About this talk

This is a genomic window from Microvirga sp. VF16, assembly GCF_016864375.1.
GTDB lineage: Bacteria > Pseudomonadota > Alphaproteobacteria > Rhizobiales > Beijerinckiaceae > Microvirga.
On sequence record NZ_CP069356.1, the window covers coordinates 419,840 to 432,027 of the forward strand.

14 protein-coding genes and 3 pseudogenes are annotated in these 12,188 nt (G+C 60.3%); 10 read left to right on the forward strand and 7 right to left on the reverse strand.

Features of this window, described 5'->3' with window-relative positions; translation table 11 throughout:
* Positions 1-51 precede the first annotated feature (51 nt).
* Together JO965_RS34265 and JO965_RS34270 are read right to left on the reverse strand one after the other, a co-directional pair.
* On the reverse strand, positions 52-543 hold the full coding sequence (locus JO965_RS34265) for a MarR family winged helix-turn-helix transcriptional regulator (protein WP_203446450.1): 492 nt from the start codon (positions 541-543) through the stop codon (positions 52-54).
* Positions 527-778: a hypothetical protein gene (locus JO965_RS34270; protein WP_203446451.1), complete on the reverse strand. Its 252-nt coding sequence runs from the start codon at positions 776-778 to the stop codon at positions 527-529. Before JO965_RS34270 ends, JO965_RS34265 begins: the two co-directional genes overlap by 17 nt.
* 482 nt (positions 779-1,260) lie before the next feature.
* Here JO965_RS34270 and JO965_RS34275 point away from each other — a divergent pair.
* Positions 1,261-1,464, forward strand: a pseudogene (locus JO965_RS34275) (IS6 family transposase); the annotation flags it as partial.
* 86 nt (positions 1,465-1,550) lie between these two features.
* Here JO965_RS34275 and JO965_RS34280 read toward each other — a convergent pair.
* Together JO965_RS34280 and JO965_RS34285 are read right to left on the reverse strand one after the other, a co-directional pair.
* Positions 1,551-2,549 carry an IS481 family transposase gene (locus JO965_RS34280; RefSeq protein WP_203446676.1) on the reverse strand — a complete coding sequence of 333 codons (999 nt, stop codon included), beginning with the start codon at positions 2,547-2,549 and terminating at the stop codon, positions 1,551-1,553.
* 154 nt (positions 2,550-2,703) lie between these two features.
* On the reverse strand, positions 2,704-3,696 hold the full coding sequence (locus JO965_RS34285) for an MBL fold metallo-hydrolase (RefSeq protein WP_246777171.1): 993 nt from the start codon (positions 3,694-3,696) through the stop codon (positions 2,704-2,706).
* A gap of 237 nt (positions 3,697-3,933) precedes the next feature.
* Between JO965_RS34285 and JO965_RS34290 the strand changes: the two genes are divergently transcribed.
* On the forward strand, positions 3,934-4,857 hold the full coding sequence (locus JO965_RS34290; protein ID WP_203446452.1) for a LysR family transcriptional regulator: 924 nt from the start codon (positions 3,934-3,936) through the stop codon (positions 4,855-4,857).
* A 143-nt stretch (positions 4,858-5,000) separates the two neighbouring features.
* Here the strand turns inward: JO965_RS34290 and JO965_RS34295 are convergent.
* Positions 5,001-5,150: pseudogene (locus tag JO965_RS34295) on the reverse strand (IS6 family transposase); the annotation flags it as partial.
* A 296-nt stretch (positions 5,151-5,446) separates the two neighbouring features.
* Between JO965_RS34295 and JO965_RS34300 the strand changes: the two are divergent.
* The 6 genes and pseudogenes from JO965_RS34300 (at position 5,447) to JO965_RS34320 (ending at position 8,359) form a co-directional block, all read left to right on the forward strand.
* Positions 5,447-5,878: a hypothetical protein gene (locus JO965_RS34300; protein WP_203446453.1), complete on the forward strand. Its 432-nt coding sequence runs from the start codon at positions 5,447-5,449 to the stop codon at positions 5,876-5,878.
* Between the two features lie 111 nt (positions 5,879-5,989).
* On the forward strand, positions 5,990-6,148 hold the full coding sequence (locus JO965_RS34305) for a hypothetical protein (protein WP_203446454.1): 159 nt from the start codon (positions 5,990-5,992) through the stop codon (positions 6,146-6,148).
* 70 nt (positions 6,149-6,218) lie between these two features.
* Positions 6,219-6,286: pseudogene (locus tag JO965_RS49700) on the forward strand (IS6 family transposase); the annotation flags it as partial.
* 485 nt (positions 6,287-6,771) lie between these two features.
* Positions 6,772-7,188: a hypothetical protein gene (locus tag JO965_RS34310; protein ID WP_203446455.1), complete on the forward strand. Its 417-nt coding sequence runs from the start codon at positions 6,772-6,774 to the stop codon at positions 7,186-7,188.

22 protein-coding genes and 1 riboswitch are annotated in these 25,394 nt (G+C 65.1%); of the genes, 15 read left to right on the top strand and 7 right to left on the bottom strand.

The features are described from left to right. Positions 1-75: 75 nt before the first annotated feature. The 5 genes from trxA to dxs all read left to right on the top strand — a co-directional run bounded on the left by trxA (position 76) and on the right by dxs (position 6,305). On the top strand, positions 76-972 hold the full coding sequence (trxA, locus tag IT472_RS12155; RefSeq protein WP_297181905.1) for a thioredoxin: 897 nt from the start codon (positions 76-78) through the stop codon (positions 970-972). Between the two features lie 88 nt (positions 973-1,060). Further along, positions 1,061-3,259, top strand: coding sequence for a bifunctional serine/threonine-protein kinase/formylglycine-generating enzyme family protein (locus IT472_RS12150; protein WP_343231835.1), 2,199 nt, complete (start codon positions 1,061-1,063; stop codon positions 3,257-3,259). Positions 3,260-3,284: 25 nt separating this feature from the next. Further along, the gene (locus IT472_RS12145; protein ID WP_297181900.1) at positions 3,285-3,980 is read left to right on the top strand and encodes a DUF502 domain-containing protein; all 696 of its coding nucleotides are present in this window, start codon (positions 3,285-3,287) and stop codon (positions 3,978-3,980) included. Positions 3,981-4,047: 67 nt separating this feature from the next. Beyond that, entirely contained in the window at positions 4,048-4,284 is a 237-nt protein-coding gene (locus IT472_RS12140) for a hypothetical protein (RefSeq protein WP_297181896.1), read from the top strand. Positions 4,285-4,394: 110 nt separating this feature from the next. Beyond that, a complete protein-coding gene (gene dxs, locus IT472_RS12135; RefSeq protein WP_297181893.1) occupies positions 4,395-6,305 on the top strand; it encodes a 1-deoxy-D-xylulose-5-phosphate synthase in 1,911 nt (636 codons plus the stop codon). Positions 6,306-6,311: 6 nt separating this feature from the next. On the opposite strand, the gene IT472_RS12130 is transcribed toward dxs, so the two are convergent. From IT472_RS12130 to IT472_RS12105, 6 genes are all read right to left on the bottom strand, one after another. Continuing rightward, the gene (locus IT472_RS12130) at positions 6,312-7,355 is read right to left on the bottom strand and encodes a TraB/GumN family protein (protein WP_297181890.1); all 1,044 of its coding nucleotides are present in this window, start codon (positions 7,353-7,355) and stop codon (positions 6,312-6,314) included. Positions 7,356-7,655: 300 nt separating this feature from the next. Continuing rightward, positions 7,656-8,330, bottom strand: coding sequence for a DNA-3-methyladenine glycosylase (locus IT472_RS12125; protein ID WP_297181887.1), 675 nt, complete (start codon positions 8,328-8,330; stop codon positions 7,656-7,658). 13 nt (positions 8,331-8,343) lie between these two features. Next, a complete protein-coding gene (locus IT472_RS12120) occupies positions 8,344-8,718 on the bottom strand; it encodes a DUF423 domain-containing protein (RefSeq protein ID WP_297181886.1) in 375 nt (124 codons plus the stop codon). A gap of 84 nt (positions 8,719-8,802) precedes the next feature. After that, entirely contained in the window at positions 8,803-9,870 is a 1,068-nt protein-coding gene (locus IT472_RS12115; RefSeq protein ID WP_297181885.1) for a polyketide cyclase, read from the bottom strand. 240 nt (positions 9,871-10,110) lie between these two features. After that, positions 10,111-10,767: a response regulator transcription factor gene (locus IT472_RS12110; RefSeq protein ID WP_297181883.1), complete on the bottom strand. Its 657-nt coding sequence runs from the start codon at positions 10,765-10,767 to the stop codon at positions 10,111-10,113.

[00:00] All right, shit... Hey, everybody. I'm Ken Wheeler. I came here from America yesterday, having a good time. You guys might know me from being drunk on Twitter. If you don't, they'll be drunk here, and later, you know, but having a good time. I'm here today to give a presentation about making presentations with the library that I wrote for giving presentations. It's called Spectacle. [00:00:31] And...whoo. It's a presentation library written in React where you actually write your presentations in React. And yes, that's right, you write them in React. Yeah, so I was... I had to get ready for a presentation once, and I went to use Keynote and I got very frustrated with it. I was working with JSX all day long and then I had to go use Keynote click around the UI and got really, really angry, and then wrote this. Most of my open source that is successful is a result of anger. So, anytime I'm like super pissed off, I'm like, it worked out pretty well. [00:01:12] So, Spectacle is not new. It's been out for a little while. I was more concerned with some of the cooler features where if you're giving presentations on React, a lot of time you want it, you want React in your presentation. A lot of time with Keynote, you can't really show off what you're doing. So, one of the newest features that we just built in that... Previously, I had added to Slides, and, you know, that's what having a React-based presentation library lets you do, is this component playground view. You guys can see up here. So sometimes when you're showing off, like, a new library or something like that, it's super cool to show people on stage, like, how it actually works. [00:01:56] And if you've ever live coded on stage, it goes bad like 90% of the time, easily. But this kind of contains that a little bit, so it only goes badly 50% of the time. I was at React Europe, and I was like, "Ah, this can't go wrong. I have this all set up." When I get there and the keyboard's in fucking German, I'm like, are you serious? I'm sitting there like live coding, and it's saying... I'm like... But yeah, this one's clearly in English, so that'll do. What did you do to this trackpad? It's, like, stuck on right-click. Do you see what I mean? [00:02:48] Yeah, so we can just bump this up to like a billion.:Yeah. That works out great. Dude, what did you do to this trackpad? You need to wipe this off with some rubbing alcohol or something, man. Yeah, this is one of the newest features in Spectacle, and it's really nice. Yeah, it's going to go. So, one thing that's fun that I wanted to build in was when you add backgrounds to your slides, a lot of the time, like, the contrast is a little off, so when people are looking at it from far away they can't read the words. So we added in a thing that allows you to dim the background image, so you can either dim or brighten it to increase the contrast so people can see what your talk is all about. We have a layout system, but that's been there. Wonderfully formatted quotes. Inline markdown has been there. But here's a new feature that's super-duper fun. Creating multiple slides in Markdown, right? So, previously you could create like one Markdown slide, but you're still writing a bunch of JSX, sort of different slides. And I don't know, whoever's giving a talk, how your talk process goes, but usually what I'll do is wait until like three days before I'm scheduled to talk, and I'll be like, "Ah, I've got to make these slides." And then, you know, write like an essay-style thing, and then I'll put into like a Markdown- style thing. And then like the day prior I've got to make the slides, and somehow magically it works out most of the time. [00:04:23] But now you can create multiple slides in Markdown just by doing dot, dot, dot or dash, dash, dash rather. I don't know if...Yeah. Yeah, it's not going to actually show it, because the code's over here. You just want to have a look over here. You use three dashes to separate slides. So you can write just a big thing of Markdown, like you're writing dots or something, and it, you know, magically becomes slides. We have super cool transitions. Full theming systems, so if you want to make different style decks. PDF export, if you actually print things. Apparently, some people do. They wanted it. This is an example here of interactive... This trackpad, bro... Interactive presentations. You can click, you know, you can just have stuff. So, like I gave a talk about, like, charting, and it was cool to have the charts actually there, and they're like, yeah, this is like the legit charts, the real deal. So, that was fun. Yeah, and that's most of the new features there. One thing I wanted to talk about was actually styled components. [00:05:38] Audience member: Woo! [00:05:39] Ken: Yeah. I think styled components are great, right? So, the first iteration of Spectacle, styled components didn't exist. So, you know, I kind of just made my own little styled components that had, you know, you'd have like a heading tag or a text tag, and it had the theme-based or context-based theming. But then styled components came out, and even though Max doesn't use Spectacle for his slides, I use styled components on everything. And that hurt me a little bit, deeply. So I'm just going to pull this up here and we can just go ahead and pull up here. Yeah, here's a PR to switch Spectacle over to styled components. [00:06:23] Audience member: Woo! [00:06:24] Ken: I'm just going to go ahead, and merge that shit. [00:06:26] Unknown: Woo! [clapping] [00:06:27] Ken: Yeah, it's merged. Are you going to use it now? [00:06:32] Unknown: Yeah. [00:06:32] Ken: Okay, good. [00:06:33] Unknown: Is master broken? [00:06:35] Ken: Huh? [00:06:36] Unknown: Is master broken, though. [00:06:37] Ken: Yeah, so, dude, don't fucking use it, dude. I have to update the boilerplate. [00:06:44] Yeah, I merged it, I didn't fucking NPM publish it. All right, that's all I got. Thank you guys so much.